Are you a qualified mechanic or did you pick it up self taught like me ? I watched my Dad as a youngster -he was great at dismantling but virtuallynothing was ever put together again!
    Best wishes Nikos

  6. Lori:

    I wished that I had Mr Oilburner around as I am reluctant to take anything apart for fear I would end up with left over parts later. I can think that the factory would install parts that were not needed but it happens. On my bike you have to "lift" the tank to access the top spark plug and then there's the problem of taking off the plastic surrounds and hope you don't break the plastic tabs.

    As for spilling the beans you know that women weren't designed to keep secrets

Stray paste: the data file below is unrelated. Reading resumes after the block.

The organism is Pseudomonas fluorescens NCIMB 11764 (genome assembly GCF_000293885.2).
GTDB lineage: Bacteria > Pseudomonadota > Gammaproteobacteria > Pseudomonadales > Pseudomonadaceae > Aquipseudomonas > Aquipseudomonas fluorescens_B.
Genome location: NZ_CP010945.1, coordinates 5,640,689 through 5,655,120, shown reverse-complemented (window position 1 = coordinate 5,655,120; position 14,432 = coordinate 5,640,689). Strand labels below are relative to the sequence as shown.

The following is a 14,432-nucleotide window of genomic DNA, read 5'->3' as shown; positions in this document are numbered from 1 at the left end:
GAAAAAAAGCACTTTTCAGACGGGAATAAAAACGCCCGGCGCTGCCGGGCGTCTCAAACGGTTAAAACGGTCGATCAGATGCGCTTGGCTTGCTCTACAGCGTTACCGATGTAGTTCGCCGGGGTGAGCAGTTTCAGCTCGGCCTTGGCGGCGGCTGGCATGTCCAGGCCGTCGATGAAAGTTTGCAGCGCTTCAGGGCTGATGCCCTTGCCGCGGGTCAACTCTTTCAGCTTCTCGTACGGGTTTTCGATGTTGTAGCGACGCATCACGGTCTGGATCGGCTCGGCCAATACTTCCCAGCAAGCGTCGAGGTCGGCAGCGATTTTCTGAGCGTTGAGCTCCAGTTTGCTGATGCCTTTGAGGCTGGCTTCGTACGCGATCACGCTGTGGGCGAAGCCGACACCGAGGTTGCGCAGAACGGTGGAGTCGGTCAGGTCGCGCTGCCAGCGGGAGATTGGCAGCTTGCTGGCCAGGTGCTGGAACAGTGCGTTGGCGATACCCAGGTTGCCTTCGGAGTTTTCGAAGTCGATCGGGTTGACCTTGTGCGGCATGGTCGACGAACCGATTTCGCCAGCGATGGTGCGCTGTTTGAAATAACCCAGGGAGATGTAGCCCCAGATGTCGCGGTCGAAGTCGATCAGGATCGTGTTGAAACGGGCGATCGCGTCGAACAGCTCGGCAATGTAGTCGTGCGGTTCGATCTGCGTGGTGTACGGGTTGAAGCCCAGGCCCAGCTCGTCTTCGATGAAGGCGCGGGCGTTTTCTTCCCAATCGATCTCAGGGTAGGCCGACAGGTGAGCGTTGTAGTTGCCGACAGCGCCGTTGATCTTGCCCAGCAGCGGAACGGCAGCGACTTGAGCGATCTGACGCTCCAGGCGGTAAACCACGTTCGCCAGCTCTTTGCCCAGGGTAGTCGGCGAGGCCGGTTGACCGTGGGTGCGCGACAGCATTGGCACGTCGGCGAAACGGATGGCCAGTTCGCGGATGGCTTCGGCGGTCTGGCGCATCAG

why would you mount your GoProHD on the right (throttle) side when your clutch side is "more" free. was just thinking out loud

    Wet Coast Scootin

  7. I am glad the "shock therapy" cured the front end wandering and that "Unbearable Lightness of Being".

  8. Boy, I wish I could pull the trigger that quickly on a set of shocks. I've been agonizing for months over the suspension on my bike. I seriously can't afford any mistakes.

  9. Hi Nikos,
    Your father and my brother sound like peas in a pod. :) I remember one summer he took his 10-speed apart to paint it. I don't believe I ever saw it back in one piece again.

    I am a mechanic first by necessity. My first auto was 10 years older then I was. I was responsible for fixing what I broke and what fatigue broke. :) I loved that car! And secondly, I just can't trust garages. Seems they lie or break more then they fix most of the time.

    That said, still working the courage up to perform my own valve adjustments. I know it is easy...just haven't done it yet. :)